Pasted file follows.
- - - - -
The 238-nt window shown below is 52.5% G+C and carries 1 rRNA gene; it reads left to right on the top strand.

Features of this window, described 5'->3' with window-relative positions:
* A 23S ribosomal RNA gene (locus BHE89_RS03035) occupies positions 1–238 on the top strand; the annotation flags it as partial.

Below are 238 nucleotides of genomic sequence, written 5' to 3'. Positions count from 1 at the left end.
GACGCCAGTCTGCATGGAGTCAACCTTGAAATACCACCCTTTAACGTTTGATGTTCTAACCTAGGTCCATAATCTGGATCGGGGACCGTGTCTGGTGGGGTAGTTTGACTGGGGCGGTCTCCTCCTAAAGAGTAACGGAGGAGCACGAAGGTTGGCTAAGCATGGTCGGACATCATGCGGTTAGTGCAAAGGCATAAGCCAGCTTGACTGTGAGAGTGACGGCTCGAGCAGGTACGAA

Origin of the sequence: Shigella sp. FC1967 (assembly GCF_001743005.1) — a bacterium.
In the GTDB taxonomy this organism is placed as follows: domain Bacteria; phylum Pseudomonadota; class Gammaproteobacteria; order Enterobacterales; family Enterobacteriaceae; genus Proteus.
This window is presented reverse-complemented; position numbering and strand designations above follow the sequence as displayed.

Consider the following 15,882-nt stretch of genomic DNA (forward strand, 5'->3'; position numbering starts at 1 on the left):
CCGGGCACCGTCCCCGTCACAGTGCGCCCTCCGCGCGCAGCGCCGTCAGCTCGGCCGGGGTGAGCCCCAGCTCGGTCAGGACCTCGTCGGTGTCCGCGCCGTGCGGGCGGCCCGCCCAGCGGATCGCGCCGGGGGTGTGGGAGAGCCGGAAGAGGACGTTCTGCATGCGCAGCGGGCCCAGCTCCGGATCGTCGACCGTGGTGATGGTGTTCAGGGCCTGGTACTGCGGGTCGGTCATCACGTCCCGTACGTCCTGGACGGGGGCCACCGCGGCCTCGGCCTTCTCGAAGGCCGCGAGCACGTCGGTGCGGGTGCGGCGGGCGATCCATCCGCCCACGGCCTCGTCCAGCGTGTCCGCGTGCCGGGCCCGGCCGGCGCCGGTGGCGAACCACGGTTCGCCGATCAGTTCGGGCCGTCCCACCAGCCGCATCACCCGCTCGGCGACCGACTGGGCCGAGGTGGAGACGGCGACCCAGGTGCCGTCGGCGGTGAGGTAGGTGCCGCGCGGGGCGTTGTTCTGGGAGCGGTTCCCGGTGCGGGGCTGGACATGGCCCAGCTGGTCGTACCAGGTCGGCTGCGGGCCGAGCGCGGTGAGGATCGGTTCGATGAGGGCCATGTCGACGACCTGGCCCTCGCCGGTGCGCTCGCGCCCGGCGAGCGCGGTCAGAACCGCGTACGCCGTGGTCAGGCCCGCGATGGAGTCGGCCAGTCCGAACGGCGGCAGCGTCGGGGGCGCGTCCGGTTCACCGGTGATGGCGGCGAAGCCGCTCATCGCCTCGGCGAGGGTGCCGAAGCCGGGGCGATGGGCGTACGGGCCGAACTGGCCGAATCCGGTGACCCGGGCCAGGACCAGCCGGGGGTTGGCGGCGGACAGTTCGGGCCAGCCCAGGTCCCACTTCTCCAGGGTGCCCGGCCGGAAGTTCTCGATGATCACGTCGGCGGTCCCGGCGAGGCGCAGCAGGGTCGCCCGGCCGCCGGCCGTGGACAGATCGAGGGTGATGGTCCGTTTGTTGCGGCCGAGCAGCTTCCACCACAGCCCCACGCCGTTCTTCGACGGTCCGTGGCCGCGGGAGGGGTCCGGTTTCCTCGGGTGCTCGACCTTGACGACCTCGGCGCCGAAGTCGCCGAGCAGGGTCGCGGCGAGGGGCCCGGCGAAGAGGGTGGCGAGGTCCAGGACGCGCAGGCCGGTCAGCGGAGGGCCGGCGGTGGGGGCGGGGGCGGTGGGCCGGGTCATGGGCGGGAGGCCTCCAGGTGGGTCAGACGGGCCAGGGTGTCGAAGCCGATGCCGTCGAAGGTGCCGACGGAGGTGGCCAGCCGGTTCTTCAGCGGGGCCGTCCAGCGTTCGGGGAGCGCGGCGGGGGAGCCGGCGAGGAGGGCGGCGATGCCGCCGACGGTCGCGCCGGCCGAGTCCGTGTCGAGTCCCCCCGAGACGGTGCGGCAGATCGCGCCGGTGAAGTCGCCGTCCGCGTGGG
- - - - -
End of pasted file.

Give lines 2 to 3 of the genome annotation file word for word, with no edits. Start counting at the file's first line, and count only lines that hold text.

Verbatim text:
Features of this window, described 5'->3' with window-relative positions:
* A 23S ribosomal RNA gene (locus BHE89_RS03035) occupies positions 1–238 on the top strand; the annotation flags it as partial.